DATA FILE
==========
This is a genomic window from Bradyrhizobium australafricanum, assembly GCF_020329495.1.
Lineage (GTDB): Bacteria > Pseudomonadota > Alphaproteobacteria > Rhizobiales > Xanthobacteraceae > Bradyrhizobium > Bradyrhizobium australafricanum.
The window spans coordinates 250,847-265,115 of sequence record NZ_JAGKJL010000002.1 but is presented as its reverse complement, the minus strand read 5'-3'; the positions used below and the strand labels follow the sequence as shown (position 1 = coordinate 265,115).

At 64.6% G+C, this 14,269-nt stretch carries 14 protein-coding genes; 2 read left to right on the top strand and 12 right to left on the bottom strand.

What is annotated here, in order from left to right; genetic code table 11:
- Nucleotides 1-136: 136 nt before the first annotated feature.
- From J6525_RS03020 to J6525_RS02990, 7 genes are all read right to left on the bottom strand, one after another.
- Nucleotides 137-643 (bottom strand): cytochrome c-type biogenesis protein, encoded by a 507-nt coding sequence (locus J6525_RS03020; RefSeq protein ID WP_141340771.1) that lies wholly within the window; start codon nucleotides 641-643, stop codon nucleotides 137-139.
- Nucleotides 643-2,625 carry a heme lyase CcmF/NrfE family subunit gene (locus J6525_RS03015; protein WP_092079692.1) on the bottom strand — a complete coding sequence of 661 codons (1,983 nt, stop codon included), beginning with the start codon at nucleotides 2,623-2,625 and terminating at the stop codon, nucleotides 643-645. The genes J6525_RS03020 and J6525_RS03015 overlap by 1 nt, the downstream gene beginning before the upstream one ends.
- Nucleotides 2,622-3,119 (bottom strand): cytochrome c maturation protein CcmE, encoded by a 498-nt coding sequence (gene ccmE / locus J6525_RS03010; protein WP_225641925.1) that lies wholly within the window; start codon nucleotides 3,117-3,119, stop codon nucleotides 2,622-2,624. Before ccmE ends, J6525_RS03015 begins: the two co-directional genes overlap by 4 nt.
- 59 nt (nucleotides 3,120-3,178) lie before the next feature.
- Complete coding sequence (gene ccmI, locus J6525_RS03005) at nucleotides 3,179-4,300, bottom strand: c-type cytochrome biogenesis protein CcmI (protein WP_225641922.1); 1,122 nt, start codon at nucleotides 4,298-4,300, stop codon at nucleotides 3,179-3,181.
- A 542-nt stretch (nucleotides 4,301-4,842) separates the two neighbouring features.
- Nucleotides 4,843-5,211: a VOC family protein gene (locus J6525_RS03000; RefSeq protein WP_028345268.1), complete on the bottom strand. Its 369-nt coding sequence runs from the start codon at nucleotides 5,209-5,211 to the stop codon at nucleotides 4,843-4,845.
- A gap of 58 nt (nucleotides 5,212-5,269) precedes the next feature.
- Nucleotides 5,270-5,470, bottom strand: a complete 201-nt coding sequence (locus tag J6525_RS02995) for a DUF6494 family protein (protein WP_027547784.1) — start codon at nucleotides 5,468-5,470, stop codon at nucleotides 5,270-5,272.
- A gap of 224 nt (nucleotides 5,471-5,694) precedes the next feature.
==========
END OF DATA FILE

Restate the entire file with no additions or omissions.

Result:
This is a genomic window from Bradyrhizobium australafricanum, assembly GCF_020329495.1.
Lineage (GTDB): Bacteria > Pseudomonadota > Alphaproteobacteria > Rhizobiales > Xanthobacteraceae > Bradyrhizobium > Bradyrhizobium australafricanum.
The window spans coordinates 250,847-265,115 of sequence record NZ_JAGKJL010000002.1 but is presented as its reverse complement, the minus strand read 5'-3'; the positions used below and the strand labels follow the sequence as shown (position 1 = coordinate 265,115).

At 64.6% G+C, this 14,269-nt stretch carries 14 protein-coding genes; 2 read left to right on the top strand and 12 right to left on the bottom strand.

What is annotated here, in order from left to right; genetic code table 11:
- Nucleotides 1-136: 136 nt before the first annotated feature.
- From J6525_RS03020 to J6525_RS02990, 7 genes are all read right to left on the bottom strand, one after another.
- Nucleotides 137-643 (bottom strand): cytochrome c-type biogenesis protein, encoded by a 507-nt coding sequence (locus J6525_RS03020; RefSeq protein ID WP_141340771.1) that lies wholly within the window; start codon nucleotides 641-643, stop codon nucleotides 137-139.
- Nucleotides 643-2,625 carry a heme lyase CcmF/NrfE family subunit gene (locus J6525_RS03015; protein WP_092079692.1) on the bottom strand — a complete coding sequence of 661 codons (1,983 nt, stop codon included), beginning with the start codon at nucleotides 2,623-2,625 and terminating at the stop codon, nucleotides 643-645. The genes J6525_RS03020 and J6525_RS03015 overlap by 1 nt, the downstream gene beginning before the upstream one ends.
- Nucleotides 2,622-3,119 (bottom strand): cytochrome c maturation protein CcmE, encoded by a 498-nt coding sequence (gene ccmE / locus J6525_RS03010; protein WP_225641925.1) that lies wholly within the window; start codon nucleotides 3,117-3,119, stop codon nucleotides 2,622-2,624. Before ccmE ends, J6525_RS03015 begins: the two co-directional genes overlap by 4 nt.
- 59 nt (nucleotides 3,120-3,178) lie before the next feature.
- Complete coding sequence (gene ccmI, locus J6525_RS03005) at nucleotides 3,179-4,300, bottom strand: c-type cytochrome biogenesis protein CcmI (protein WP_225641922.1); 1,122 nt, start codon at nucleotides 4,298-4,300, stop codon at nucleotides 3,179-3,181.
- A 542-nt stretch (nucleotides 4,301-4,842) separates the two neighbouring features.
- Nucleotides 4,843-5,211: a VOC family protein gene (locus J6525_RS03000; RefSeq protein WP_028345268.1), complete on the bottom strand. Its 369-nt coding sequence runs from the start codon at nucleotides 5,209-5,211 to the stop codon at nucleotides 4,843-4,845.
- A gap of 58 nt (nucleotides 5,212-5,269) precedes the next feature.
- Nucleotides 5,270-5,470, bottom strand: a complete 201-nt coding sequence (locus tag J6525_RS02995) for a DUF6494 family protein (protein WP_027547784.1) — start codon at nucleotides 5,468-5,470, stop codon at nucleotides 5,270-5,272.
- A gap of 224 nt (nucleotides 5,471-5,694) precedes the next feature.